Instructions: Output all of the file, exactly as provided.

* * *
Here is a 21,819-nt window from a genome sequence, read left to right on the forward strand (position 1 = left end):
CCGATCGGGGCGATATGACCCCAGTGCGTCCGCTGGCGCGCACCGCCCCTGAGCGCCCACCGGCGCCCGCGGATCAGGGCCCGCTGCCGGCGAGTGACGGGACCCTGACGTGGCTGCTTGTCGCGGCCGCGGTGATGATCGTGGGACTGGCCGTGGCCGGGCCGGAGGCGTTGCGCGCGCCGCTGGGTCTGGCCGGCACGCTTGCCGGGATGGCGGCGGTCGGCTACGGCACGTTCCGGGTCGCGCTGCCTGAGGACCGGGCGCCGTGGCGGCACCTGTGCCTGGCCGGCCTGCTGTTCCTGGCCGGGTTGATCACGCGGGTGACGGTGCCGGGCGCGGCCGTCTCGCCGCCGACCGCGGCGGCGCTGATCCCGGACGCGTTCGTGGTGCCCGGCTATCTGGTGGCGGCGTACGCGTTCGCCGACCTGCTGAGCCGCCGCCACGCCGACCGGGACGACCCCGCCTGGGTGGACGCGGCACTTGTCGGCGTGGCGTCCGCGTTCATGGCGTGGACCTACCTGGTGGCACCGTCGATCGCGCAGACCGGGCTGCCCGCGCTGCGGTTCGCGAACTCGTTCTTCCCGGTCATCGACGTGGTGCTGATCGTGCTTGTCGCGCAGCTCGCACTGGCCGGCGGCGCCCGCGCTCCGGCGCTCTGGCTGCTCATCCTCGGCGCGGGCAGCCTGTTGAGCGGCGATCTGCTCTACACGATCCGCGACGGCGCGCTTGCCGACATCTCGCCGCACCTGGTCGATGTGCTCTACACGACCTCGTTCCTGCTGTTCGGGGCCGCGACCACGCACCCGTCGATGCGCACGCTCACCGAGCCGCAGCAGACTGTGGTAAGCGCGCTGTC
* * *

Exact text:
Here is a 21,819-nt window from a genome sequence, read left to right on the forward strand (position 1 = left end):
CCGATCGGGGCGATATGACCCCAGTGCGTCCGCTGGCGCGCACCGCCCCTGAGCGCCCACCGGCGCCCGCGGATCAGGGCCCGCTGCCGGCGAGTGACGGGACCCTGACGTGGCTGCTTGTCGCGGCCGCGGTGATGATCGTGGGACTGGCCGTGGCCGGGCCGGAGGCGTTGCGCGCGCCGCTGGGTCTGGCCGGCACGCTTGCCGGGATGGCGGCGGTCGGCTACGGCACGTTCCGGGTCGCGCTGCCTGAGGACCGGGCGCCGTGGCGGCACCTGTGCCTGGCCGGCCTGCTGTTCCTGGCCGGGTTGATCACGCGGGTGACGGTGCCGGGCGCGGCCGTCTCGCCGCCGACCGCGGCGGCGCTGATCCCGGACGCGTTCGTGGTGCCCGGCTATCTGGTGGCGGCGTACGCGTTCGCCGACCTGCTGAGCCGCCGCCACGCCGACCGGGACGACCCCGCCTGGGTGGACGCGGCACTTGTCGGCGTGGCGTCCGCGTTCATGGCGTGGACCTACCTGGTGGCACCGTCGATCGCGCAGACCGGGCTGCCCGCGCTGCGGTTCGCGAACTCGTTCTTCCCGGTCATCGACGTGGTGCTGATCGTGCTTGTCGCGCAGCTCGCACTGGCCGGCGGCGCCCGCGCTCCGGCGCTCTGGCTGCTCATCCTCGGCGCGGGCAGCCTGTTGAGCGGCGATCTGCTCTACACGATCCGCGACGGCGCGCTTGCCGACATCTCGCCGCACCTGGTCGATGTGCTCTACACGACCTCGTTCCTGCTGTTCGGGGCCGCGACCACGCACCCGTCGATGCGCACGCTCACCGAGCCGCAGCAGACTGTGGTAAGCGCGCTGTC